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Old 12-13-2012, 10:25 PM   #1
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Attic Ventilation Fail? Most Likely Casue?


Been in this home for 18 years of a 20 year home and have always attributed the loss of asphalt shingle sand to inferior shingles. Now that I'm facing a reroof situation I'm told that the likely cause of the shingle failure is due to inadequate attic ventilation.

I know little about construction, but I am technically minded and common sensical. Only this last summer have I actually been in the attic during the summertime, and it was definitely hot up there (over 100 degrees easy). There are 12 attic vents spaced evenly 6 ft. apart around the back side of the ridge, and within 2 ft of the ridge (of a 1550 sq ft house).

There are under eve vents all around the house, probably 20 or more. What I don't understand is why this design could be inherintly inadequate? There is no ridge vent, BTW. What the roofer says makes sense, and is corroborated by my research.

But shouldn't the under eve vents provide adequate air flow to get the hot attic air up through the attic vents? Unless this is just a builder's bad idea for ventilation, the only thing I can figure is that maybe the blown insulation in the attic is cutting airflow (I don't believe the insulation is blocking the vents themselves). Any response from the experienced is greatly appreciated. Thanks.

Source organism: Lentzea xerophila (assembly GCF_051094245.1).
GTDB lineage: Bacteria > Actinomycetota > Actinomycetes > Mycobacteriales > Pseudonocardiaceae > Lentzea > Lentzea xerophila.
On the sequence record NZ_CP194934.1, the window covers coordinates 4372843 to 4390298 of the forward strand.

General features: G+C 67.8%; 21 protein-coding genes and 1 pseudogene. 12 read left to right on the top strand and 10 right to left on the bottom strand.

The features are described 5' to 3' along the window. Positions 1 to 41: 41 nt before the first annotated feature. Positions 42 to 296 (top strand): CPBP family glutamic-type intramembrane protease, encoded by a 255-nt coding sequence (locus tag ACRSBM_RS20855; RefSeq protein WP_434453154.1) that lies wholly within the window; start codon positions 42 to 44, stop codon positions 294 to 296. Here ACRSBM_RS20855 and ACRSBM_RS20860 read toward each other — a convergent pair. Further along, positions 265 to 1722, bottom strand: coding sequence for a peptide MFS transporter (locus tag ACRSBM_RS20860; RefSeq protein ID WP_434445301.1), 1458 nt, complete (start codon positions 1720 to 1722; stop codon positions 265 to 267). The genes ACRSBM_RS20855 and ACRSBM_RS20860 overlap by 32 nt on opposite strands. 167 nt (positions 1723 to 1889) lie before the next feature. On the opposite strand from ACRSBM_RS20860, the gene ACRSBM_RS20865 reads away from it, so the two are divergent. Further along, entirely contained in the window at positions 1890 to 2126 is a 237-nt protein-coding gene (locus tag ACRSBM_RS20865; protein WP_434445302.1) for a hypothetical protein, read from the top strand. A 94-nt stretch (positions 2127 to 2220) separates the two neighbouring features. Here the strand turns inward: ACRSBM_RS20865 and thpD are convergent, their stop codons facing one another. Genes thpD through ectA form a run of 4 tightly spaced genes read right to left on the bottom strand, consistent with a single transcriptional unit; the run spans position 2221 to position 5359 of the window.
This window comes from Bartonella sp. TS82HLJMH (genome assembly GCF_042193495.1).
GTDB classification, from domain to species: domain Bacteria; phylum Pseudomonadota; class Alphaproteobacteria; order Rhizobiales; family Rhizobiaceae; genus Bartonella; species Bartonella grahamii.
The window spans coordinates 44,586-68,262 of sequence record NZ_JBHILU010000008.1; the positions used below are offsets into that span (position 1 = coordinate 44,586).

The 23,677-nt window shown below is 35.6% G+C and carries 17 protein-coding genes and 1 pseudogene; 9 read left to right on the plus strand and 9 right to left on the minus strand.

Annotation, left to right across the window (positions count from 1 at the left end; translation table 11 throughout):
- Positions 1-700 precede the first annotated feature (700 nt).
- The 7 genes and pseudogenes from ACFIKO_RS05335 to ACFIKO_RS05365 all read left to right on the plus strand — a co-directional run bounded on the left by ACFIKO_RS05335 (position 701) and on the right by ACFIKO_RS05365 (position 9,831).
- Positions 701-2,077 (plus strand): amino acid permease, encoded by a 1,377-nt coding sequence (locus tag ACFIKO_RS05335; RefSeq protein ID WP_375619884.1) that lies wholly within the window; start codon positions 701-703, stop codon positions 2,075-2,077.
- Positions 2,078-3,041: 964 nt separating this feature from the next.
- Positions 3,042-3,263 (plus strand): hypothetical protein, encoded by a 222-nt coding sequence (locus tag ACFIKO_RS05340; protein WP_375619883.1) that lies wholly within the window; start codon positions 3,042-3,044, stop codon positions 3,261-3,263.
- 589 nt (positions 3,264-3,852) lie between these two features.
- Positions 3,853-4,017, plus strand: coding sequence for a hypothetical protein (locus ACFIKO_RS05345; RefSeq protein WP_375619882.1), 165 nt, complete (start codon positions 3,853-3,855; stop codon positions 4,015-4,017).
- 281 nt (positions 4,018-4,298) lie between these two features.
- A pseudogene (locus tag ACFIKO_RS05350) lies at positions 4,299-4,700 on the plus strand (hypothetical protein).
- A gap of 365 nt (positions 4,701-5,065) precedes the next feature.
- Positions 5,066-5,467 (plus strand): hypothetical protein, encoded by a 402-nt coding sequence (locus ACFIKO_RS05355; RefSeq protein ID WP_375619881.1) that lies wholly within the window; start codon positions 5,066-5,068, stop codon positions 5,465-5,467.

Last edited by oh'mike; 12-14-2012 at 07:27 AM. Reason: added spaces
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Old 12-14-2012, 06:55 AM   #2
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Attic Ventilation Fail? Most Likely Casue?


Is there any mold/mildew on the sheathing?

Attic temps will always be over 100 degrees in the summer.

Attic ventilation also has about 0% to do with shingle surface temperatures if the roof has any pitch to it.

Post up a picture and you will get better feedback.

About 20 years out of today's shingles is not bad despite their "Lifetime" warranty claims.
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Old 12-14-2012, 10:44 AM   #3
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Attic Ventilation Fail? Most Likely Casue?


Are there baffles installed where the soffit vents are? If not, they could very well be partially obstructed.... Probably not the primary cause of your problem as WoW explained, but you want those vents clear regardless.
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Old 12-14-2012, 10:47 AM   #4
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Attic Ventilation Fail? Most Likely Casue?


Your shingles failed because builders would use yak dung and straw if they could get away with it. The whole ventilation issue was invented by the shingle manufacturers back when they went from an organic carrier mat to a fiberglass mat. A certain amount of asphalt was required to completely saturate the organic mats they were using which was basically cellulose based. when they dropped it too much the shingles would absorb moisture into the edges of the tabs. This is called clawing. When fiberglass carrier mats came along, there was a competitive war to see how cheap shingles could be made, so they kept dropping the amount of asphalt in the product, right up to the point where they would not perform. Before fiberglass mats were used shingles were rated by their weight. After fiberglass, they were rated by the number of years the manufactures speculated that they would last.